Thursday, July 18, 2024
HomeCOVID-19Predicted grades – the triumph of teachers over truth

Predicted grades – the triumph of teachers over truth


THIS summer’s fake exam results are going to be at least as fake as last summer’s fake exam results. Grades will be determined by teachers but without the incumbrance of a messy algorithm to slow down the process.

Basing GCSE and A-Level grades on teacher predictions of pupil performance is akin to asking football managers to predict the performance of their team. It is folly, in the extreme, and represents an abject capitulation to the demands of teacher union bosses. Their control over schools has now been hugely strengthened; perhaps permanently. The role of the Education Secretary, Gavin Williamson, in this sad spectacle has been to sign the terms of surrender.

This triumph of the educational establishment over government is likely to be as final as it is destructive. Public examinations, rather like currencies, depend on public confidence. Runaway grade inflation has already undermined their integrity. Replacing exams with teacher predictions and then describing these predictions as ‘exam results’ is blatant fraud. The educational currency is devalued to the level of a Venezuelan or Weimar banknote.

Schools, generally, teach the importance of honesty to children (or should do so). Teacher-predicted grades are a contradiction of this concept. The Covid-19 policy of lockdown has caused the cancellation of exams this summer. Both the government and the educational establishment need to face this fact. If teacher assessments are considered necessary, they should be described as ‘teacher assessments’, not as GCSE or A-Levels.  

A presenter on the BBC Today programme asked if, this summer, we should be ‘rewarding the resilience of pupils’. She seemed unaware that the purpose of examinations is to determine knowledge and understanding. The consequence of awarding, say, a GCSE pass in mathematics on the basis of resilience could have serious consequences. Take the nurse with a fake GCSE in maths who, through a deficiency in numeracy, does not realise that he or she has pressed the wrong button on a calculator when working out the dosage of medicine to give a patient. From builders to bankers to beauticians to bookmakers, knowledge and understanding of numbers really does matter. It is not an optional GCSE maths extra to be set aside because of a pandemic.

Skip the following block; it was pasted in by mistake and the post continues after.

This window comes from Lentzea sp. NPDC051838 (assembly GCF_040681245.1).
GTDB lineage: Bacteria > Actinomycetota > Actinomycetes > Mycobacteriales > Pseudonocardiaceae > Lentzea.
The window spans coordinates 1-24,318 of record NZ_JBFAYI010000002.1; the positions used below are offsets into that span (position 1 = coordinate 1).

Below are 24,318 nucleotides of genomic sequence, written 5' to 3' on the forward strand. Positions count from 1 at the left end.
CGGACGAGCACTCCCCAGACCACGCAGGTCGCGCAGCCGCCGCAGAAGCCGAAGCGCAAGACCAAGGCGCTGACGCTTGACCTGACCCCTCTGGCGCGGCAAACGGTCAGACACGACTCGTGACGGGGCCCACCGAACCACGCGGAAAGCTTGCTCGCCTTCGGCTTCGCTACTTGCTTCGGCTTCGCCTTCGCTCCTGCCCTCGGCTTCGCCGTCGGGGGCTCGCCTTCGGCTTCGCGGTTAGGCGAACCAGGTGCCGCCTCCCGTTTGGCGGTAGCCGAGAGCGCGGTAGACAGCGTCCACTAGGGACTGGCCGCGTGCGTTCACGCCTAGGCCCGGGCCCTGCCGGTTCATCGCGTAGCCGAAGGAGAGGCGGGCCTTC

All the Education Secretary needed to do was to announce that there would not be any public exams this summer but that schools were free to issue their own 16+ attainment certificates if they so wished. Such certificates might be regarded as of little value, but they would, at least, be honest. Instead, teachers are being required to engage in a confidence trick that will fool few, if any. Universities will not be too bothered, of course. Too many are more concerned with the cash that students bring than their exam grades. And who cares if the next generation of undergraduates are unable to cope with the academic demands? The simple solution is to dumb down course content and to reward ‘resilience’. Do not expect to see much deflation in degree grades.

There will, nevertheless, be many losers in the examination game which has now been launched. It is likely to be previous cohorts of school leavers who are going to feel most aggrieved. Their exam passes are about to become worth rather less.

‘Oh, what a tangled web we weave, when first we practise to deceive’ – Sir Walter Scott

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Chris McGovern
Chris McGovern
Chris McGovern is the Chairman of the Campaign for Real Education. A retired head teacher with 35 years’ teaching experience, Chris is a former advisor to the Policy Unit at 10 Downing Street under two Prime Ministers.

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